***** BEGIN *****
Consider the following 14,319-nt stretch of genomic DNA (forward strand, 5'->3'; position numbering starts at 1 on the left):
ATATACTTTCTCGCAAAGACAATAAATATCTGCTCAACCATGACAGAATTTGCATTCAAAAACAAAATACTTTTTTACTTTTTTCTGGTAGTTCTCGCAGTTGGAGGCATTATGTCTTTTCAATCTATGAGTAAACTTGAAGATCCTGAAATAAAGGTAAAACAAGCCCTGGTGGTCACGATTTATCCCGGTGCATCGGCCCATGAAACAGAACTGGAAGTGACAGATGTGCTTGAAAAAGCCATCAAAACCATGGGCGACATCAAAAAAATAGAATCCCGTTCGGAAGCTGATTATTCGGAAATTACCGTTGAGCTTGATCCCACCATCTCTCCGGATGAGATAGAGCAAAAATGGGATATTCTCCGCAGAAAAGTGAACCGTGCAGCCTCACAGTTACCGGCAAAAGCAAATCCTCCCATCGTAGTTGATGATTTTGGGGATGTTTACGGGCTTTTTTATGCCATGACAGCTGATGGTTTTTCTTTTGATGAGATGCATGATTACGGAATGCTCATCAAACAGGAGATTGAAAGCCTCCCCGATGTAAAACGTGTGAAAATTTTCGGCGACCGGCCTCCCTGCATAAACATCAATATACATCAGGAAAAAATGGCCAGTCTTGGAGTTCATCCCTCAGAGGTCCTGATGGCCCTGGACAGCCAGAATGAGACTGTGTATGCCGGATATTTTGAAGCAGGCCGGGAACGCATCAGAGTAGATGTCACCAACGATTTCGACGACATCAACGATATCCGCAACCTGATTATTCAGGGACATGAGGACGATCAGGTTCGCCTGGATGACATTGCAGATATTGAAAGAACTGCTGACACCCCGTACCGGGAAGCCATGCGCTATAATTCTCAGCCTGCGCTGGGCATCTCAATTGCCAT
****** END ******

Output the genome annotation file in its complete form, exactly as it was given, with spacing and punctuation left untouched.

Consider the following 14,319-nt stretch of genomic DNA (forward strand, 5'->3'; position numbering starts at 1 on the left):
ATATACTTTCTCGCAAAGACAATAAATATCTGCTCAACCATGACAGAATTTGCATTCAAAAACAAAATACTTTTTTACTTTTTTCTGGTAGTTCTCGCAGTTGGAGGCATTATGTCTTTTCAATCTATGAGTAAACTTGAAGATCCTGAAATAAAGGTAAAACAAGCCCTGGTGGTCACGATTTATCCCGGTGCATCGGCCCATGAAACAGAACTGGAAGTGACAGATGTGCTTGAAAAAGCCATCAAAACCATGGGCGACATCAAAAAAATAGAATCCCGTTCGGAAGCTGATTATTCGGAAATTACCGTTGAGCTTGATCCCACCATCTCTCCGGATGAGATAGAGCAAAAATGGGATATTCTCCGCAGAAAAGTGAACCGTGCAGCCTCACAGTTACCGGCAAAAGCAAATCCTCCCATCGTAGTTGATGATTTTGGGGATGTTTACGGGCTTTTTTATGCCATGACAGCTGATGGTTTTTCTTTTGATGAGATGCATGATTACGGAATGCTCATCAAACAGGAGATTGAAAGCCTCCCCGATGTAAAACGTGTGAAAATTTTCGGCGACCGGCCTCCCTGCATAAACATCAATATACATCAGGAAAAAATGGCCAGTCTTGGAGTTCATCCCTCAGAGGTCCTGATGGCCCTGGACAGCCAGAATGAGACTGTGTATGCCGGATATTTTGAAGCAGGCCGGGAACGCATCAGAGTAGATGTCACCAACGATTTCGACGACATCAACGATATCCGCAACCTGATTATTCAGGGACATGAGGACGATCAGGTTCGCCTGGATGACATTGCAGATATTGAAAGAACTGCTGACACCCCGTACCGGGAAGCCATGCGCTATAATTCTCAGCCTGCGCTGGGCATCTCAATTGCCAT